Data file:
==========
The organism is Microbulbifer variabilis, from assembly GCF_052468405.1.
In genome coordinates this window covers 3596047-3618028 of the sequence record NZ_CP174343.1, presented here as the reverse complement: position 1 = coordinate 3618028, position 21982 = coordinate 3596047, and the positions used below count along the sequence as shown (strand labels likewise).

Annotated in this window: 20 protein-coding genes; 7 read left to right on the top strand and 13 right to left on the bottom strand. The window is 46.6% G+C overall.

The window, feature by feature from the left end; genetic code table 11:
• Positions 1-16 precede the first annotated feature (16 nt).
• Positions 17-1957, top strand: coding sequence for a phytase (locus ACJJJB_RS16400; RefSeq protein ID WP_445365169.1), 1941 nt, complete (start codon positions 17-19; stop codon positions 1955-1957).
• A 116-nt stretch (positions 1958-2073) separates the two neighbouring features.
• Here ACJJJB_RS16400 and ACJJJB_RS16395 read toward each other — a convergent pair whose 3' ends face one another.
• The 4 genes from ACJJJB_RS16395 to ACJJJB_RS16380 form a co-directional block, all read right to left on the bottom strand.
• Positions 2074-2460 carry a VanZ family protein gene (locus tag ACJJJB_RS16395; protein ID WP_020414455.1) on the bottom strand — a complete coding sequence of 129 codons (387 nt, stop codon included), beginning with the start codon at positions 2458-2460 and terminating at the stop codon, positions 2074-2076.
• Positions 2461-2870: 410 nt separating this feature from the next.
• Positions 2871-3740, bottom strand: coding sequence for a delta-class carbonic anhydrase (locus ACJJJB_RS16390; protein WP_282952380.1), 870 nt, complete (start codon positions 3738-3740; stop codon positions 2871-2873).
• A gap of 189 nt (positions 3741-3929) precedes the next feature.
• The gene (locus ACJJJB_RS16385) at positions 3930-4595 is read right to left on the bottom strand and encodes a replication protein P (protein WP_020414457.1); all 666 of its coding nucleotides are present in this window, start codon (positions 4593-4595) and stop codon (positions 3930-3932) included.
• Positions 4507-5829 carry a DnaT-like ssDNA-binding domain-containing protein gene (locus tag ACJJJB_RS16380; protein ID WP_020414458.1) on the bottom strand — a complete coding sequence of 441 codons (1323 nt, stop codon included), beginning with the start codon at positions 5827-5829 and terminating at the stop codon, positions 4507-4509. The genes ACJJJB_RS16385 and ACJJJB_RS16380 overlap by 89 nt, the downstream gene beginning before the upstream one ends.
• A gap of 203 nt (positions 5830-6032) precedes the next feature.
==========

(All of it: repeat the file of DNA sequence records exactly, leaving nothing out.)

The organism is Microbulbifer variabilis, from assembly GCF_052468405.1.
In genome coordinates this window covers 3596047-3618028 of the sequence record NZ_CP174343.1, presented here as the reverse complement: position 1 = coordinate 3618028, position 21982 = coordinate 3596047, and the positions used below count along the sequence as shown (strand labels likewise).

Annotated in this window: 20 protein-coding genes; 7 read left to right on the top strand and 13 right to left on the bottom strand. The window is 46.6% G+C overall.

The window, feature by feature from the left end; genetic code table 11:
• Positions 1-16 precede the first annotated feature (16 nt).
• Positions 17-1957, top strand: coding sequence for a phytase (locus ACJJJB_RS16400; RefSeq protein ID WP_445365169.1), 1941 nt, complete (start codon positions 17-19; stop codon positions 1955-1957).
• A 116-nt stretch (positions 1958-2073) separates the two neighbouring features.
• Here ACJJJB_RS16400 and ACJJJB_RS16395 read toward each other — a convergent pair whose 3' ends face one another.
• The 4 genes from ACJJJB_RS16395 to ACJJJB_RS16380 form a co-directional block, all read right to left on the bottom strand.
• Positions 2074-2460 carry a VanZ family protein gene (locus tag ACJJJB_RS16395; protein ID WP_020414455.1) on the bottom strand — a complete coding sequence of 129 codons (387 nt, stop codon included), beginning with the start codon at positions 2458-2460 and terminating at the stop codon, positions 2074-2076.
• Positions 2461-2870: 410 nt separating this feature from the next.
• Positions 2871-3740, bottom strand: coding sequence for a delta-class carbonic anhydrase (locus ACJJJB_RS16390; protein WP_282952380.1), 870 nt, complete (start codon positions 3738-3740; stop codon positions 2871-2873).
• A gap of 189 nt (positions 3741-3929) precedes the next feature.
• The gene (locus ACJJJB_RS16385) at positions 3930-4595 is read right to left on the bottom strand and encodes a replication protein P (protein WP_020414457.1); all 666 of its coding nucleotides are present in this window, start codon (positions 4593-4595) and stop codon (positions 3930-3932) included.
• Positions 4507-5829 carry a DnaT-like ssDNA-binding domain-containing protein gene (locus tag ACJJJB_RS16380; protein ID WP_020414458.1) on the bottom strand — a complete coding sequence of 441 codons (1323 nt, stop codon included), beginning with the start codon at positions 5827-5829 and terminating at the stop codon, positions 4507-4509. The genes ACJJJB_RS16385 and ACJJJB_RS16380 overlap by 89 nt, the downstream gene beginning before the upstream one ends.
• A gap of 203 nt (positions 5830-6032) precedes the next feature.